Jutting out 800' into the swirling Bristol Channel is Clevedon pier. One of only two Grade I listed piers in the country, it was called "The most beautiful pier in England" by the late poet laureate, Sir John Betjeman. It is made of 370 tons of wrought ironwork, and incredibly was moved into position by hand, before being raised by a crane. The pier is somewhere we pass by often, a landmark on this Victorian seafront, yet it came close to being demolished not so long ago.
It was opened in 1869 to facilitate the journey to Wales, just over the other side of the water and visible in the photos above. Ferries would stop at the end of the pier, at one of the docking points built to accommodate the 49' tidal range. As time went on the Severn railway tunnel opened, in 1891, incredibly taking passengers underneath the river, and meaning less custom for the ferries. Excursions in the Bristol Channel became popular though, and paddeships and steamers would pick people up for pleasure trips.
Then in 1970, disaster struck. Two of the immense spans collapsed under load testing and the pier was closed. The pier's future was uncertain for years, and moves were made to demolish it. A Preservation Trust was formed to save the pier, and Sir John Betjeman spoke in support of its restoration.
Supporters raised over £100,000 towards a feasibility study and the local authority and English Heritage also chipped in. When the decision was taken to save the pier, English Heritage and the National Heritage Memorial Fund each donated £637,000 towards the costs. Many smaller donations were also made.
The pier was dismantled and the ironwork taken to nearby docks for restoration before being painstakingly reassembled. In 1989 the pier re-opened, with the beautiful pagoda at the end being opened in 1998. It's somewhere I always love to walk. The water and the sky are always mesmerising, changing according to the weather and the season. Every shade of grey is there, and at low tide rich brown mud, beloved of wading birds who dabble about looking for worms and tiny crustaceans.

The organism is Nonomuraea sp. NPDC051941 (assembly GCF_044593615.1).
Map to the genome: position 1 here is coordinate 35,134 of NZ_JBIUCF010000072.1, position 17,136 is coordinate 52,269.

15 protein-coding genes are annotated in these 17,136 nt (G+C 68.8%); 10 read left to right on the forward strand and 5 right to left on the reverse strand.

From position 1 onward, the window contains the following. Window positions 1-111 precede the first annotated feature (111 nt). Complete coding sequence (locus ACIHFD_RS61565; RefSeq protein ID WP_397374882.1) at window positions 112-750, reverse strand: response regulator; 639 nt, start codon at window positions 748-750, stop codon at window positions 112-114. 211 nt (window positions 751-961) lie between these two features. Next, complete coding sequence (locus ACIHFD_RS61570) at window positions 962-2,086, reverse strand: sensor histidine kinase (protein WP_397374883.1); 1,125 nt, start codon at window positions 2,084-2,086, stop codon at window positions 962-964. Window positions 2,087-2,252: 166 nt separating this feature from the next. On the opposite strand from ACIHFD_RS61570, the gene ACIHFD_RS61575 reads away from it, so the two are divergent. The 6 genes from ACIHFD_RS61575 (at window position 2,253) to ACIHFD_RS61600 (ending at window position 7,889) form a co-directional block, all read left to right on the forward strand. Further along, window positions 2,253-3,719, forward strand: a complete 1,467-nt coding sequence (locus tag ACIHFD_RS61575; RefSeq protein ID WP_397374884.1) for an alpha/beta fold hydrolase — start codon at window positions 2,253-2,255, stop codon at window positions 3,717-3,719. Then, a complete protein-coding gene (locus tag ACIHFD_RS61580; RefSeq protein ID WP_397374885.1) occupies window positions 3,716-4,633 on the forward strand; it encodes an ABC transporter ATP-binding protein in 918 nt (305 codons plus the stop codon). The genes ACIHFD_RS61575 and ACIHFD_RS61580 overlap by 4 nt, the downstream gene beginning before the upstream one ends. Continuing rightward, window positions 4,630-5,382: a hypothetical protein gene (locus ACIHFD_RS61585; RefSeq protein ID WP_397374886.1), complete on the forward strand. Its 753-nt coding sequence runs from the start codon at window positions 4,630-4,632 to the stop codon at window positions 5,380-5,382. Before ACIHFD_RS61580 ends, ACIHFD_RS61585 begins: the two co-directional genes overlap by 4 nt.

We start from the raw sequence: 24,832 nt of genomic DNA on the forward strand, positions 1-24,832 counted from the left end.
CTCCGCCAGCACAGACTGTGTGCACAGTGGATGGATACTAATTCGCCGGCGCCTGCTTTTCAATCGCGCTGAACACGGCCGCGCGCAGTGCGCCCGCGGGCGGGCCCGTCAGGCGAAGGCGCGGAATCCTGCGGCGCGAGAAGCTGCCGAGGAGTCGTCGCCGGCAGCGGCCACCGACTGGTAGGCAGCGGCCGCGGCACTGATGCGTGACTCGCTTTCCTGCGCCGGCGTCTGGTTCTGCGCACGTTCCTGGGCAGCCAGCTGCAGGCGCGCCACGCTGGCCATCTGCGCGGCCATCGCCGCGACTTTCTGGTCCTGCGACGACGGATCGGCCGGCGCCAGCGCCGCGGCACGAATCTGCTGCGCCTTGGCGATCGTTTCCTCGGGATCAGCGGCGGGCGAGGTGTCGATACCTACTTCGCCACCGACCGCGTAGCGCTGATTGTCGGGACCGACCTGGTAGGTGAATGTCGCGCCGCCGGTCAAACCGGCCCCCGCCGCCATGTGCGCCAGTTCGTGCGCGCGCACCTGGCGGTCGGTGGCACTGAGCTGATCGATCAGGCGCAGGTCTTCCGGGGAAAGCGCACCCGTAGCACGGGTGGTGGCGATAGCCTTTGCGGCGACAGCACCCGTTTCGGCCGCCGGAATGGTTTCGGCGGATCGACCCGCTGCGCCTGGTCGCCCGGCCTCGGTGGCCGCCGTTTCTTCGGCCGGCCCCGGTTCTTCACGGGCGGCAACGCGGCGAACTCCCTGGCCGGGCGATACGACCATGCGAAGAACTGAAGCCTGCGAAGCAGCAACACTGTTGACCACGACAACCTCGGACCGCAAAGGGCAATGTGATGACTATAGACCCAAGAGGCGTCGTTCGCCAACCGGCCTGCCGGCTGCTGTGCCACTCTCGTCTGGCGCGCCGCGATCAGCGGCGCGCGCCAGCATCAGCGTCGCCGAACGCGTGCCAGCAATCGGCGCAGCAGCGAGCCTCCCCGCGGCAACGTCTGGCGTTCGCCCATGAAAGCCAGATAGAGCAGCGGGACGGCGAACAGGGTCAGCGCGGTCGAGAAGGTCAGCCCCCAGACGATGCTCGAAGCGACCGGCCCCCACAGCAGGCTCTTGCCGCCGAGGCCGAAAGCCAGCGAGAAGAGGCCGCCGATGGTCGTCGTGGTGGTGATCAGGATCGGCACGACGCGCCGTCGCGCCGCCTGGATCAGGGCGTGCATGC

On wild days I tie my hair back and hold on to the rail while the wind whips waves into the water. While the currents underneath are deadly, waves are unusual this far up the channel. The mud is churned up into a milky cocoa colour. On days like this there are only browns and greys. It makes you forget your worries and reminds you how good it is to be alive.
When the weather is more benevolent, the end of the pier is the best place to sit and watch the sunset. Sometimes the sky above the horizon will be the palest duck egg blue and the water will be shattered fiery sun. On a really good day there will be lavender grey clouds rimmed with gold. Over the years countless people have gazed out over the water from here, taking a moment to pause and sigh and think how beautiful it all is. I'm very grateful to the people who campaigned to save this lovely landmark. I think Sir John Betjeman would have approved.
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What is The Colour Collaborative?
All creative bloggers make stuff, gather stuff, shape stuff, and share stuff. Mostly they work on their own, but what happens when a group of them work together? Is a creative collaboration greater than the sum of its parts? We think so and we hope you will too. We'll each be offering our own monthly take on a colour related theme, and hoping that in combination our ideas will encourage us, and perhaps you, to think about colour in new ways.